You remember the story about the non-disciple exorcists who are doing their work in Jesus’ name, and the disciples say ‘should we forbid them’? Jesus’ answer is no. It’s no because his work is going on both within and outside the circle of disciples, especially when it’s done in his name. So yes…… Gandhi was sometimes doing things in Jesus’ name when he applied the Sermon on the Mount to oppressive situations in India and South Africa. Read E. Stanley Jone’s book on Gandhi! It is what inspired Martin Luther King to take the non-violent approach to civil rights activism. You might correlate this with what Jesus says to the Samaritan woman in John 4— ‘you Samaritans worship whom you do not know’. Now notice, Jesus doesn’t say they are worshipping a false god. He says they are worshipping the true God in ignorance. Worshipping the Biblical God in ignorance! I mention this because I think it is unwise to draw too narrow a circle around the church and call it Kingdom. It’s not what Jesus would do, in my view.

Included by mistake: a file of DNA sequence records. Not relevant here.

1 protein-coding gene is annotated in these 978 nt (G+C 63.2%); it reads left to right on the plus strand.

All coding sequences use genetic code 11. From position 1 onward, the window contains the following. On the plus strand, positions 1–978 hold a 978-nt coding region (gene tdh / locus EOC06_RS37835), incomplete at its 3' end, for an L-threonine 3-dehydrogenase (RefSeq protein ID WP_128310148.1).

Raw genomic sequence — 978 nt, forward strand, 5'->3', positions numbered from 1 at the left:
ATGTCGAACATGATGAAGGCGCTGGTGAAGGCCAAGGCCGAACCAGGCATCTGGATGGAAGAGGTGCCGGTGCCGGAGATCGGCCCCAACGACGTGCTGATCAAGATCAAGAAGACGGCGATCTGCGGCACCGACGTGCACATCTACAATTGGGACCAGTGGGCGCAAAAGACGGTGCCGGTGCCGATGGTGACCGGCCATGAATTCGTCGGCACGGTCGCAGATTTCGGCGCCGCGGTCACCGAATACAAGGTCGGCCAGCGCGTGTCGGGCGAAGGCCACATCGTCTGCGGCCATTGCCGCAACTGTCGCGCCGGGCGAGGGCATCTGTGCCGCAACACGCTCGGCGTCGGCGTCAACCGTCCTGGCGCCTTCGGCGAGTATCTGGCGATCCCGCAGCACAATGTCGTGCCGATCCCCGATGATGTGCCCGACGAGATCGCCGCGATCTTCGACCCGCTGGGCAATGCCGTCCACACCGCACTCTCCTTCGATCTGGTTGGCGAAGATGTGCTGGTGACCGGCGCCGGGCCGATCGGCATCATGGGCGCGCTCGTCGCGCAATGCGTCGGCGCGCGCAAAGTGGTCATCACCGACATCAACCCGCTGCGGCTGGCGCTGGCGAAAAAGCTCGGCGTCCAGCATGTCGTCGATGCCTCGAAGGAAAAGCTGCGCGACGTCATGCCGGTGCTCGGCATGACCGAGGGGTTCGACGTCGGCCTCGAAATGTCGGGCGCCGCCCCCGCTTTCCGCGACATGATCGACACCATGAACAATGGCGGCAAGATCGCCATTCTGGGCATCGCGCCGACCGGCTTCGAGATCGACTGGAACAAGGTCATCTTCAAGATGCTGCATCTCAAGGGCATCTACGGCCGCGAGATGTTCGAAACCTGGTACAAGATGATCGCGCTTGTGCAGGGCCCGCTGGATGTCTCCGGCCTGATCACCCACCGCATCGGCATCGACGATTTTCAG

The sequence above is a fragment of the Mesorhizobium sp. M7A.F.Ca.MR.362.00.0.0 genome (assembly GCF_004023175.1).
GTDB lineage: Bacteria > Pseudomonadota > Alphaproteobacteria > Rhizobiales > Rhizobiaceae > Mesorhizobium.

SCOT:Matt 25 is in Greek, not Aramaic.
There is a singular and notable deficiency in all this: you are studiously avoiding what I do in my book. Construct kingdom’s meaning on the basis of the OT and Josephus. In my view, you have to posit the word radically changed meaning to get where you are. That’s the whole point of my book.
I’m all for Gandhi; he did not do kingdom work; only kingdom people can do kingdom work because kingdom is a people — Israel expanded by church. Gandhi’s ethic was not rooted in God’s grace in Jesus, that is, in the cross and resurrection, so he was not doing Jesus’ sermon teachings. He was practicing non violence. I’m not so sure about John 4. Worshiping ignorance might not be worshiping the true God at all; it’s pointing in the right direction, like Acts 17, but kissing isn’t marriage — if I can dabble in an analogy.